Transportation & Safety




Temple Shuttle Services



Septa Services



Commuting to Campus

As a college student with an active schedule, completing academic work and socializing with peers could cause you to travel to or from campus late at night or in the wee hours. Consider your transportation options:


Public Transportation

• Consult with SEPTA at for bus and subway travel and safety information.

•The Temple University SEPTA Regional Rail station is located at the eastern edge of the Temple University campus at

915 West Berks Street between 9th and 10th Streets.



• Parking may be available in your neighborhood but scarce on campus.

• Information about parking on campus is available at

• Park in well-lit areas and be considerate of designated space for residents living in the community.

• Do not leave personal items in plain sight.



• Stay alert and be aware of the people around you.

• Walk purposefully, and make eye contact to show that you are confident and know where you are going.

• Avoid dark or hidden walkways.


Riding a Bike

• Pay attention to traffic laws and securing your bike.


Student Safety Tips:


Reducing Risks

Paying attention to your environment and taking precautions can

help to reduce the opportunity for crime to occur:

• Keep all doors and windows locked, even if you are just going out “for a minute.”

• If a window is left open a few inches for ventilation, it should be locked to prevent someone from opening it more.

• Don’t leave keys in mailboxes or under doormats.

• Know who is at your door before opening it.

Never let a stranger enter your home.

• Be suspicious of people loitering.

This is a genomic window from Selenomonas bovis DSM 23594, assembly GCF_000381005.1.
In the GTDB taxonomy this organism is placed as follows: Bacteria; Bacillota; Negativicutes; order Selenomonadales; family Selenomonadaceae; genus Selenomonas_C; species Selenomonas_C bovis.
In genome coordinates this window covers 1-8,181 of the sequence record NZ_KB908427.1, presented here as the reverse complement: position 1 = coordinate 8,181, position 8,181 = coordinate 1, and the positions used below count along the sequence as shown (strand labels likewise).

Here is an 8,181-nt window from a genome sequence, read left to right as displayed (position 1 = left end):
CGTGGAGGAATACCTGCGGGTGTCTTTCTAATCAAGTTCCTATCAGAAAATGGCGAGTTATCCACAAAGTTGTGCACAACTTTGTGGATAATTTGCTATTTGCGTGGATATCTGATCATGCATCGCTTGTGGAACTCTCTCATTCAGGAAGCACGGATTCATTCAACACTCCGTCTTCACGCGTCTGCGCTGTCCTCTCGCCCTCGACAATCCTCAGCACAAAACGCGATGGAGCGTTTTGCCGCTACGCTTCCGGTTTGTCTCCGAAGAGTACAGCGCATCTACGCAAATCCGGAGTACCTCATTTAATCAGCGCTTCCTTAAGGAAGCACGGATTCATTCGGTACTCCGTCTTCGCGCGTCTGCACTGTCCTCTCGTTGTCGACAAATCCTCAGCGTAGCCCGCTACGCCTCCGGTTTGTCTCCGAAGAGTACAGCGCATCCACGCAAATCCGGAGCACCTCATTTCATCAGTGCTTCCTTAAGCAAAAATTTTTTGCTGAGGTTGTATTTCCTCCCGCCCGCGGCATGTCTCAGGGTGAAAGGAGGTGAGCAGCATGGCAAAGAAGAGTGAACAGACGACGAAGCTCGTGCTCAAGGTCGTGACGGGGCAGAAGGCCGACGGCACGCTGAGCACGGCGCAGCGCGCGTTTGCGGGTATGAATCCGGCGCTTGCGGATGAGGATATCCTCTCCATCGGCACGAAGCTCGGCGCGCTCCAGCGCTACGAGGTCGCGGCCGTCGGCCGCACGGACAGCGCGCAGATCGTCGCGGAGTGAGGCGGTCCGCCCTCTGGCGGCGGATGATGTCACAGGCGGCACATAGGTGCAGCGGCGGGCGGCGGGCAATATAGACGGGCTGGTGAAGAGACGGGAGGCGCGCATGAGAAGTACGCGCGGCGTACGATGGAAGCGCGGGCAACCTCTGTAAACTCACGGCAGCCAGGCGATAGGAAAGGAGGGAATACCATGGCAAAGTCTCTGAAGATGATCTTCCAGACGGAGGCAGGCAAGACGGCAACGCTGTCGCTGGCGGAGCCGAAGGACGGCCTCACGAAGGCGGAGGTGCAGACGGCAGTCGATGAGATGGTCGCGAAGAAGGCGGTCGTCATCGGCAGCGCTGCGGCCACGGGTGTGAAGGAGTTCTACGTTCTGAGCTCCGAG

• Check photo identification for any service personnel.

• Deter others from knowing your electronic purchases by breaking the original packaging in flat cardboard – never leave the empty box curbside.

• Close curtains/blinds to shield items from view.

• Don’t discuss your finances or possessions with strangers.

• Keep property free of trash, litter, weeds, leaves, hazards and other things that indicate neglect in caring for your property.

• Make sure repairs are completed in a timely manner.

• Remove loose rocks and other objects that could be used to vandalize your property.

• Call the police at 9-1-1 if you are at home and hear or see something suspicious. Don’t take direct action yourself.

• If you return home and suspect someone has broken into your home, go to a safe location and call the police.

• Purchase renter’s insurance to safeguard your possessions.

• Make sure the house number is visible from the street so police and fire departments can see it in case of emergencies.

• If you have a vehicle, check on it regularly and do not leave any items in plain view.


Protect Your Home When You Are Away

Many of these actions are intended to make it appear that you are not away from home.

• Use timers to turn lights, radios, and televisions on and off during the day and night to make your home appear occupied.

• Stop mail and newspaper delivery, or have a neighbor pick up anything left at the home.

• Ask the neighbors to watch your home and report any suspicious activities.

• Leave your itinerary with a trusted neighbor or friend so you can be contacted in an emergency.

• When you leave for holiday breaks, take your valuables with you (TVs, radios, jewelry, etc.)

• Make sure your street address number is clearly visible from the street and is well lit at night so the police and other emergency personnel can locate your home easily.

• Keep a list of your serial numbers for electronic equipment in a separate location in case something gets stolen. This will help identify your lost or stolen goods.

• Keep a list of emergency numbers in your cell phone and in your apartment.

• Identify your property by etching your driver’s license number on any valuables that might be stolen. Photograph valuables that cannot be etched.

• Keep a detailed, up-to-date record of your valuables. Include type, model, serial number, and fair market value.